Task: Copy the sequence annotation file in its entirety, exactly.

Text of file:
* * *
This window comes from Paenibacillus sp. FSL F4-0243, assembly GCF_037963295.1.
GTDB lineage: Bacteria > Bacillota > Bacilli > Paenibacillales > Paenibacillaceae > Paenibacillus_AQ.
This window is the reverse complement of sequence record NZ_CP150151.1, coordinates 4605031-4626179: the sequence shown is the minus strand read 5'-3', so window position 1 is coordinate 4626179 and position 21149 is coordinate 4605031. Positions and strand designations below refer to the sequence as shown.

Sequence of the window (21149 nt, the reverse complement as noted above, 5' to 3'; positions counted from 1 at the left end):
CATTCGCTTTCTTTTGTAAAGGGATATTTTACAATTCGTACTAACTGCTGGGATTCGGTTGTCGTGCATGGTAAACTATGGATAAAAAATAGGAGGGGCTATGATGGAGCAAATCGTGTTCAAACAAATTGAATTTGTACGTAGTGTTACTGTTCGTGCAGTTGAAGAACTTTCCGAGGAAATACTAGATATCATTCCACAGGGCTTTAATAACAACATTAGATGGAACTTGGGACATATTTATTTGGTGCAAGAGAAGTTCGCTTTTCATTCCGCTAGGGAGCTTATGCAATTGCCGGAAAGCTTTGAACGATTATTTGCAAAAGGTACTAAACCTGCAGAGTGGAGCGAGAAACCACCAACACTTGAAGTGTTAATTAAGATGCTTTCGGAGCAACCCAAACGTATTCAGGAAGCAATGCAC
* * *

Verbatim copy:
This window comes from Paenibacillus sp. FSL F4-0243, assembly GCF_037963295.1.
GTDB lineage: Bacteria > Bacillota > Bacilli > Paenibacillales > Paenibacillaceae > Paenibacillus_AQ.
This window is the reverse complement of sequence record NZ_CP150151.1, coordinates 4605031-4626179: the sequence shown is the minus strand read 5'-3', so window position 1 is coordinate 4626179 and position 21149 is coordinate 4605031. Positions and strand designations below refer to the sequence as shown.

Sequence of the window (21149 nt, the reverse complement as noted above, 5' to 3'; positions counted from 1 at the left end):
CATTCGCTTTCTTTTGTAAAGGGATATTTTACAATTCGTACTAACTGCTGGGATTCGGTTGTCGTGCATGGTAAACTATGGATAAAAAATAGGAGGGGCTATGATGGAGCAAATCGTGTTCAAACAAATTGAATTTGTACGTAGTGTTACTGTTCGTGCAGTTGAAGAACTTTCCGAGGAAATACTAGATATCATTCCACAGGGCTTTAATAACAACATTAGATGGAACTTGGGACATATTTATTTGGTGCAAGAGAAGTTCGCTTTTCATTCCGCTAGGGAGCTTATGCAATTGCCGGAAAGCTTTGAACGATTATTTGCAAAAGGTACTAAACCTGCAGAGTGGAGCGAGAAACCACCAACACTTGAAGTGTTAATTAAGATGCTTTCGGAGCAACCCAAACGTATTCAGGAAGCAATGCAC